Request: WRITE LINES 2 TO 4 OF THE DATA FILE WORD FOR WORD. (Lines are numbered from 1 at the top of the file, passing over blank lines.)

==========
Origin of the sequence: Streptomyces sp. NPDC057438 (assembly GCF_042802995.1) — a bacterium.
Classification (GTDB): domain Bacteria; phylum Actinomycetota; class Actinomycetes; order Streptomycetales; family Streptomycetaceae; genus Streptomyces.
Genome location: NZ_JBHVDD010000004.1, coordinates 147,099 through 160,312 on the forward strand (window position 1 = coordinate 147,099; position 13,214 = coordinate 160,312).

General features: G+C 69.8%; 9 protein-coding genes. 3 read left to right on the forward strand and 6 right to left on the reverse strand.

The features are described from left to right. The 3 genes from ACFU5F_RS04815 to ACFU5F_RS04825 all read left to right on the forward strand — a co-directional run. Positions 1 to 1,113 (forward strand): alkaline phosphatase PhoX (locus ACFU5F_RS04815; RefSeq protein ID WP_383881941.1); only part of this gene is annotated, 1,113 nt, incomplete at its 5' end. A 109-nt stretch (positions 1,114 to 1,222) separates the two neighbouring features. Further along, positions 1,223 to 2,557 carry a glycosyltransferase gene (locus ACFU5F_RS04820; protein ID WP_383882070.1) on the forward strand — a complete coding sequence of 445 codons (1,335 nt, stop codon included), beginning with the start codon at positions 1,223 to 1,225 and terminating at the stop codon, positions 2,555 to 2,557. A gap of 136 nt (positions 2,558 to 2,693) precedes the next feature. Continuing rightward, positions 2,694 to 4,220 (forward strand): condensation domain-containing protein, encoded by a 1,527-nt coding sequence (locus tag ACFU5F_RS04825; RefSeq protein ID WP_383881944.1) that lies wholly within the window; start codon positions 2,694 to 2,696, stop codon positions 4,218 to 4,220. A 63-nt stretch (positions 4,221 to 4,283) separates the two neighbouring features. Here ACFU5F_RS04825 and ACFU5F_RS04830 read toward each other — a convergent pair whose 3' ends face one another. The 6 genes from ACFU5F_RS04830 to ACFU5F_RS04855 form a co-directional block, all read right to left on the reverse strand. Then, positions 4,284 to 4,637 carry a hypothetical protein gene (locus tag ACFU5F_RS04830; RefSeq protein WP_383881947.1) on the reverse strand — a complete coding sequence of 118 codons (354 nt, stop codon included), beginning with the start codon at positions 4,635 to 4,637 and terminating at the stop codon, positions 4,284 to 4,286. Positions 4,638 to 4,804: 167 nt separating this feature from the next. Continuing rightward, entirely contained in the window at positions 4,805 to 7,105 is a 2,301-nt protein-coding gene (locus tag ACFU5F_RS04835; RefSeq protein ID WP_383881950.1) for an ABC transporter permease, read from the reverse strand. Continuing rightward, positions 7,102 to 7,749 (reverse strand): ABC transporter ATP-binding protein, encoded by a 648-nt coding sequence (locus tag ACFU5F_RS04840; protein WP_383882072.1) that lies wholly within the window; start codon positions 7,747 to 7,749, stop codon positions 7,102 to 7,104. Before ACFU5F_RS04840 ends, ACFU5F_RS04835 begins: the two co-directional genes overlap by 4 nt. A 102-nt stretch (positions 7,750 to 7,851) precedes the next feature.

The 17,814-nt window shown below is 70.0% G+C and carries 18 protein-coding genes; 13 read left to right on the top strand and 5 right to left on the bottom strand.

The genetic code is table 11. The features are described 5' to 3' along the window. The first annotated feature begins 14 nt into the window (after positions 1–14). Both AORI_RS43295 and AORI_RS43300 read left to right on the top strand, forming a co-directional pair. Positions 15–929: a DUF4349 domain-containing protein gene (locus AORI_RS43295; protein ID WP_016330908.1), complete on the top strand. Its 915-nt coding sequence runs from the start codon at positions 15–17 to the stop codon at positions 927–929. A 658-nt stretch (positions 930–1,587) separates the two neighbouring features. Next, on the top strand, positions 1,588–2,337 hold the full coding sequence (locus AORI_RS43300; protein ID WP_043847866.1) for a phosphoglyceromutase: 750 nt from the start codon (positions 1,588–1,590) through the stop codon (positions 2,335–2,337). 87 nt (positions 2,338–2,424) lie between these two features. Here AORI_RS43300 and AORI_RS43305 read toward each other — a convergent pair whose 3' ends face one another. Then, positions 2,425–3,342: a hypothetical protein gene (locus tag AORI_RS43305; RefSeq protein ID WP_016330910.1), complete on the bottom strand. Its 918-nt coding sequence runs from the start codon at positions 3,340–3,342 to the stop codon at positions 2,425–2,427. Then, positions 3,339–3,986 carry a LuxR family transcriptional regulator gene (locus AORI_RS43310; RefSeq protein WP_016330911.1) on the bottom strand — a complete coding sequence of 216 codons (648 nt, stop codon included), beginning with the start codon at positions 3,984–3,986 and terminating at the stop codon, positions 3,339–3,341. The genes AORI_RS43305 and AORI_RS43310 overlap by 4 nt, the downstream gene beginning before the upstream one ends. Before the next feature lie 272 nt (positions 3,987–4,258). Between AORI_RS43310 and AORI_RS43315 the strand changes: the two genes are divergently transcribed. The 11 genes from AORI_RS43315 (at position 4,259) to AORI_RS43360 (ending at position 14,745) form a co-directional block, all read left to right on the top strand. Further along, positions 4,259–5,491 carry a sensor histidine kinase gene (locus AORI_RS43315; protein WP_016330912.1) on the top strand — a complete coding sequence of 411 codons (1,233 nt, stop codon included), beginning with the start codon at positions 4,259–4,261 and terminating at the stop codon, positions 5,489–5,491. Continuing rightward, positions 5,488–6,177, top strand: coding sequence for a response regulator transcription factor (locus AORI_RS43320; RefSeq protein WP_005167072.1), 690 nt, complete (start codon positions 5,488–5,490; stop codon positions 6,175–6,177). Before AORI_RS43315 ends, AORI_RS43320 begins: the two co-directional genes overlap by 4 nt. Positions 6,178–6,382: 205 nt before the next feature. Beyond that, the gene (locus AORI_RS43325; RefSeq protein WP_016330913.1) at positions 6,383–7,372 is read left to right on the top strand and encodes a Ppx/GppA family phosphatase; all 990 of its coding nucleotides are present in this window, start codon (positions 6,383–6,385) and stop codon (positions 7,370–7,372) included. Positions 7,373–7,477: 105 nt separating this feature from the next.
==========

Classification (GTDB): domain Bacteria; phylum Actinomycetota; class Actinomycetes; order Streptomycetales; family Streptomycetaceae; genus Streptomyces.
Genome location: NZ_JBHVDD010000004.1, coordinates 147,099 through 160,312 on the forward strand (window position 1 = coordinate 147,099; position 13,214 = coordinate 160,312).

General features: G+C 69.8%; 9 protein-coding genes. 3 read left to right on the forward strand and 6 right to left on the reverse strand.